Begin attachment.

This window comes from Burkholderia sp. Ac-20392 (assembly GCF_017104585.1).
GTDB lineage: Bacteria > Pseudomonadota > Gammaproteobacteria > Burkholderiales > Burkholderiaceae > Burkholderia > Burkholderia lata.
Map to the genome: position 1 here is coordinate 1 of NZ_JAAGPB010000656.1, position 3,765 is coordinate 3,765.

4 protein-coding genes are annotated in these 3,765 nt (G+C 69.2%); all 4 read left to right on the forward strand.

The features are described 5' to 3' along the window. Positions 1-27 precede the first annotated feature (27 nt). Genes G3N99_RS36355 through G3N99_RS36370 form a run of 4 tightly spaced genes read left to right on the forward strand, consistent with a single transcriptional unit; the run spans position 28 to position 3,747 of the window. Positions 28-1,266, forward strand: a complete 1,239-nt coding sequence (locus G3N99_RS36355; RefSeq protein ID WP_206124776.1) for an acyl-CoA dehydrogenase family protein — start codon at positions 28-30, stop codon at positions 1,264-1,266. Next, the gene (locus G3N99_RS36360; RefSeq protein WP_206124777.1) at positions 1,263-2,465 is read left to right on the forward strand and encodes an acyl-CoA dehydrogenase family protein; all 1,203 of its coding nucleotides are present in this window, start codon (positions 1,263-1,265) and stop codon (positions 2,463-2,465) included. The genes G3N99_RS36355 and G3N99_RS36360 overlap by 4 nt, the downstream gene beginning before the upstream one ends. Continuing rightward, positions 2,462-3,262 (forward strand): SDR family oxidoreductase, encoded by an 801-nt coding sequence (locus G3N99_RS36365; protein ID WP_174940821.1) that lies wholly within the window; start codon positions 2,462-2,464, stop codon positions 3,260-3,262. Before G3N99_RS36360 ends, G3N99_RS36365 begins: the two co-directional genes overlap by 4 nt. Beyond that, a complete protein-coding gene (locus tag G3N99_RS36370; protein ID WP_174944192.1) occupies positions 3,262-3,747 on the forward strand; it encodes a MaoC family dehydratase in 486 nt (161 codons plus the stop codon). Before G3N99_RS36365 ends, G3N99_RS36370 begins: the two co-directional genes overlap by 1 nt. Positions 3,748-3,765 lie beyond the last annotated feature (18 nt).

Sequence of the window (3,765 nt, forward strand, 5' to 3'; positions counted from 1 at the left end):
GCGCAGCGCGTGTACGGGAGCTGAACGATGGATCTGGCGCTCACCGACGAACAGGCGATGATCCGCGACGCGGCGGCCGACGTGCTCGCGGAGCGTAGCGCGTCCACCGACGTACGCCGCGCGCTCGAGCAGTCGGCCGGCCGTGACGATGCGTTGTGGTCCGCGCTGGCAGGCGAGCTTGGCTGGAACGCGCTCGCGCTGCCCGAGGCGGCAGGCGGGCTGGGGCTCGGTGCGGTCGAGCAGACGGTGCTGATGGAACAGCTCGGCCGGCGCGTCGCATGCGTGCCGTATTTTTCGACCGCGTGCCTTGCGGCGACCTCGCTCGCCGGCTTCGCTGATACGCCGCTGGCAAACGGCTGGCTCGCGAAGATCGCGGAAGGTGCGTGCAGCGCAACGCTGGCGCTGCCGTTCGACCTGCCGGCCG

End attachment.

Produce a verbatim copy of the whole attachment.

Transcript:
This window comes from Burkholderia sp. Ac-20392 (assembly GCF_017104585.1).
GTDB lineage: Bacteria > Pseudomonadota > Gammaproteobacteria > Burkholderiales > Burkholderiaceae > Burkholderia > Burkholderia lata.
Map to the genome: position 1 here is coordinate 1 of NZ_JAAGPB010000656.1, position 3,765 is coordinate 3,765.

4 protein-coding genes are annotated in these 3,765 nt (G+C 69.2%); all 4 read left to right on the forward strand.

The features are described 5' to 3' along the window. Positions 1-27 precede the first annotated feature (27 nt). Genes G3N99_RS36355 through G3N99_RS36370 form a run of 4 tightly spaced genes read left to right on the forward strand, consistent with a single transcriptional unit; the run spans position 28 to position 3,747 of the window. Positions 28-1,266, forward strand: a complete 1,239-nt coding sequence (locus G3N99_RS36355; RefSeq protein ID WP_206124776.1) for an acyl-CoA dehydrogenase family protein — start codon at positions 28-30, stop codon at positions 1,264-1,266. Next, the gene (locus G3N99_RS36360; RefSeq protein WP_206124777.1) at positions 1,263-2,465 is read left to right on the forward strand and encodes an acyl-CoA dehydrogenase family protein; all 1,203 of its coding nucleotides are present in this window, start codon (positions 1,263-1,265) and stop codon (positions 2,463-2,465) included. The genes G3N99_RS36355 and G3N99_RS36360 overlap by 4 nt, the downstream gene beginning before the upstream one ends. Continuing rightward, positions 2,462-3,262 (forward strand): SDR family oxidoreductase, encoded by an 801-nt coding sequence (locus G3N99_RS36365; protein ID WP_174940821.1) that lies wholly within the window; start codon positions 2,462-2,464, stop codon positions 3,260-3,262. Before G3N99_RS36360 ends, G3N99_RS36365 begins: the two co-directional genes overlap by 4 nt. Beyond that, a complete protein-coding gene (locus tag G3N99_RS36370; protein ID WP_174944192.1) occupies positions 3,262-3,747 on the forward strand; it encodes a MaoC family dehydratase in 486 nt (161 codons plus the stop codon). Before G3N99_RS36365 ends, G3N99_RS36370 begins: the two co-directional genes overlap by 1 nt. Positions 3,748-3,765 lie beyond the last annotated feature (18 nt).

Sequence of the window (3,765 nt, forward strand, 5' to 3'; positions counted from 1 at the left end):
GCGCAGCGCGTGTACGGGAGCTGAACGATGGATCTGGCGCTCACCGACGAACAGGCGATGATCCGCGACGCGGCGGCCGACGTGCTCGCGGAGCGTAGCGCGTCCACCGACGTACGCCGCGCGCTCGAGCAGTCGGCCGGCCGTGACGATGCGTTGTGGTCCGCGCTGGCAGGCGAGCTTGGCTGGAACGCGCTCGCGCTGCCCGAGGCGGCAGGCGGGCTGGGGCTCGGTGCGGTCGAGCAGACGGTGCTGATGGAACAGCTCGGCCGGCGCGTCGCATGCGTGCCGTATTTTTCGACCGCGTGCCTTGCGGCGACCTCGCTCGCCGGCTTCGCTGATACGCCGCTGGCAAACGGCTGGCTCGCGAAGATCGCGGAAGGTGCGTGCAGCGCAACGCTGGCGCTGCCGTTCGACCTGCCGGCCG